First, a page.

(1867–1930) An influential physical educator who was one of the shapers of women's physical education in late 19th-century England. Born in Magdeburg, Prussia, as Dorette Wilke, and arriving in England as a weakly young woman in 1885, her spinal defect was cured by training at the Adolf A. Stempel gymnasium in London, and she began teaching the benefits of exercise and physical education. Appointed to the staff of Battersea Polytechnic in 1891, she moved in 1896 to the South Western Polytechnic, Chelsea, London, and in 1898 started a gymnastic teachers' training department: as headmistress, Wilkie reigned over what was to become the Chelsea College of Physical Education for 31 years. Naturalized as a British subject in 1908, she also changed her surname to Wilkie, and became known as ‘Domina’; bolstering this British identity, a close association with Cecil Sharp included joint provision of morris dancing teaching (1909), and support for his English Folk Dance Society (1911), including demonstrations on national tours by Chelsea students of dances discovered by Sharp. The curriculum was broadened into the science of movement—physiology, anatomy, psychology—in that first expansive decade, and Wilkie insisted upon a strict dress code. Wilkie combined philanthropic activity within her vision: ‘In 1902 she instituted Saturday games in Battersea Park for deprived children, and Chelsea students taught at London working girls' clubs’ (Gill Clarke and Ida M. Webb, Oxford Dictionary Of National Biography, 2004). After evacuation to West Wales during World War II, the ‘Founder’ Wilkie's Chelsea College was relocated at Eastbourne and survives there as the Chelsea School in the University of Brighton's Faculty of Education and Sport.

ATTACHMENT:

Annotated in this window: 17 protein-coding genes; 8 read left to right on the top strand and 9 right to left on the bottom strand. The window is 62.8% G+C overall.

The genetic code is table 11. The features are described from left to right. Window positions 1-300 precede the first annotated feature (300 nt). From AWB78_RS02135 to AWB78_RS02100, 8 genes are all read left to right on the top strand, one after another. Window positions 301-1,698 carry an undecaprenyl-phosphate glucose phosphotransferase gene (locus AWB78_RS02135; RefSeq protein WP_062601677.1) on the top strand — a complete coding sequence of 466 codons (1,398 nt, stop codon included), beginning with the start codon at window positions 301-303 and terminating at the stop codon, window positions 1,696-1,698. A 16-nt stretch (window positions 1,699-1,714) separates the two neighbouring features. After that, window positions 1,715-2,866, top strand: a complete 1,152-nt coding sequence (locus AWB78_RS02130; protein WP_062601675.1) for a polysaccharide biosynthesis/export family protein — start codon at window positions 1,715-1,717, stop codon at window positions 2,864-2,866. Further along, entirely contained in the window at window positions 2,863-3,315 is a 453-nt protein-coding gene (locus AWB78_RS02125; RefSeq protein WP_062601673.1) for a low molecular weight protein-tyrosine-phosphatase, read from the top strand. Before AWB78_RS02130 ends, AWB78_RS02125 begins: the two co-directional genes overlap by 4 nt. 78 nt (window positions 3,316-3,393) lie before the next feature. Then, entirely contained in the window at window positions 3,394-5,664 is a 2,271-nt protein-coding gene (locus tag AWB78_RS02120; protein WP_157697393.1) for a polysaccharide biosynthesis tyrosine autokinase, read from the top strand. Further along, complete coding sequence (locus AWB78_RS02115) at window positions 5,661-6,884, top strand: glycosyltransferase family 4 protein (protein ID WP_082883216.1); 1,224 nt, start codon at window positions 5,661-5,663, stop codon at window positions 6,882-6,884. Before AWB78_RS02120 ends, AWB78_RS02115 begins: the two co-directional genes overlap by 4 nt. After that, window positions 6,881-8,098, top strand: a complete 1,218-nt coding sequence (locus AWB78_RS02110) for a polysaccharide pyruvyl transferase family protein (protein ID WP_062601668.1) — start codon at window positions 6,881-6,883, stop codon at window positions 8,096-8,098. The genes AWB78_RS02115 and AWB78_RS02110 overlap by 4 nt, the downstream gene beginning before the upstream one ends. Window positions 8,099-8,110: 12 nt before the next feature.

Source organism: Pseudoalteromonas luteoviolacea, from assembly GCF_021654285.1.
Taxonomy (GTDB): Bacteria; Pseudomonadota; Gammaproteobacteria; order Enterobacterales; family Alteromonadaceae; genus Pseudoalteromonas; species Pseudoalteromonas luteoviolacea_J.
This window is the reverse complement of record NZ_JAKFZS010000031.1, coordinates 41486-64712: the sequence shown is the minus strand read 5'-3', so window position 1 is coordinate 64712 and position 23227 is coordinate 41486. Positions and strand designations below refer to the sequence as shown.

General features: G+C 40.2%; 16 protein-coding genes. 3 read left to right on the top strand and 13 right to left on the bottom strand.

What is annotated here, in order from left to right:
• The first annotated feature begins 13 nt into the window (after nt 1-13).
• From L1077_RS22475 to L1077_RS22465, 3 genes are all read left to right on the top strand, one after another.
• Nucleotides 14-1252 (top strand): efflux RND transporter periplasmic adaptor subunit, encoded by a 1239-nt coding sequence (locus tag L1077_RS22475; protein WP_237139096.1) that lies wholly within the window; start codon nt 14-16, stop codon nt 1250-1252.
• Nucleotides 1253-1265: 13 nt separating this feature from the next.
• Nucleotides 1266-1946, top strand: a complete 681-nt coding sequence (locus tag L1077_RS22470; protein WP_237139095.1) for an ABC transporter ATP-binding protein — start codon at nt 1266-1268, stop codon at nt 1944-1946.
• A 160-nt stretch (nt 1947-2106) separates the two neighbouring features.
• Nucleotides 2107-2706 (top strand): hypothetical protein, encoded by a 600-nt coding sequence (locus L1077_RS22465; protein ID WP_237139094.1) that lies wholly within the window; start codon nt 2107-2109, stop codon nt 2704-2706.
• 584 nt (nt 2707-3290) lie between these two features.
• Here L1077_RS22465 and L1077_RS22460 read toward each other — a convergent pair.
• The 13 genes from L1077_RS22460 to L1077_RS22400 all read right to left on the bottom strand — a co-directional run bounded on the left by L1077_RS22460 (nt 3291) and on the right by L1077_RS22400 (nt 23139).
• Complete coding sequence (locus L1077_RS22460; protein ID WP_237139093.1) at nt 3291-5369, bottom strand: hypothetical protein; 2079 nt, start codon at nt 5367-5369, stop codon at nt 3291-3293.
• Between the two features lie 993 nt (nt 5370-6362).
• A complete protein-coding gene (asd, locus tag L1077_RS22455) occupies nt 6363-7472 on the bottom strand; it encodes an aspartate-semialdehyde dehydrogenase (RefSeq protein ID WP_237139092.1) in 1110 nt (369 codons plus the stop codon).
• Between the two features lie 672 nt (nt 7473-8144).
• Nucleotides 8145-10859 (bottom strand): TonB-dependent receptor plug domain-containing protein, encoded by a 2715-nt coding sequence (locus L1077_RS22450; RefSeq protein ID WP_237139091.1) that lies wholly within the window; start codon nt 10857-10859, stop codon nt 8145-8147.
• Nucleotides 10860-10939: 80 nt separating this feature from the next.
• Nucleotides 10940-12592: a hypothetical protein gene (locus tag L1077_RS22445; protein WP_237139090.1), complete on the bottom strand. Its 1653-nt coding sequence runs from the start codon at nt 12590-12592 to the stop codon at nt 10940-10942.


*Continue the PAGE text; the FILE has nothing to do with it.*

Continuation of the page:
From A Dictionary of Sports Studies in Oxford Reference.
Subjects: Sport and Leisure.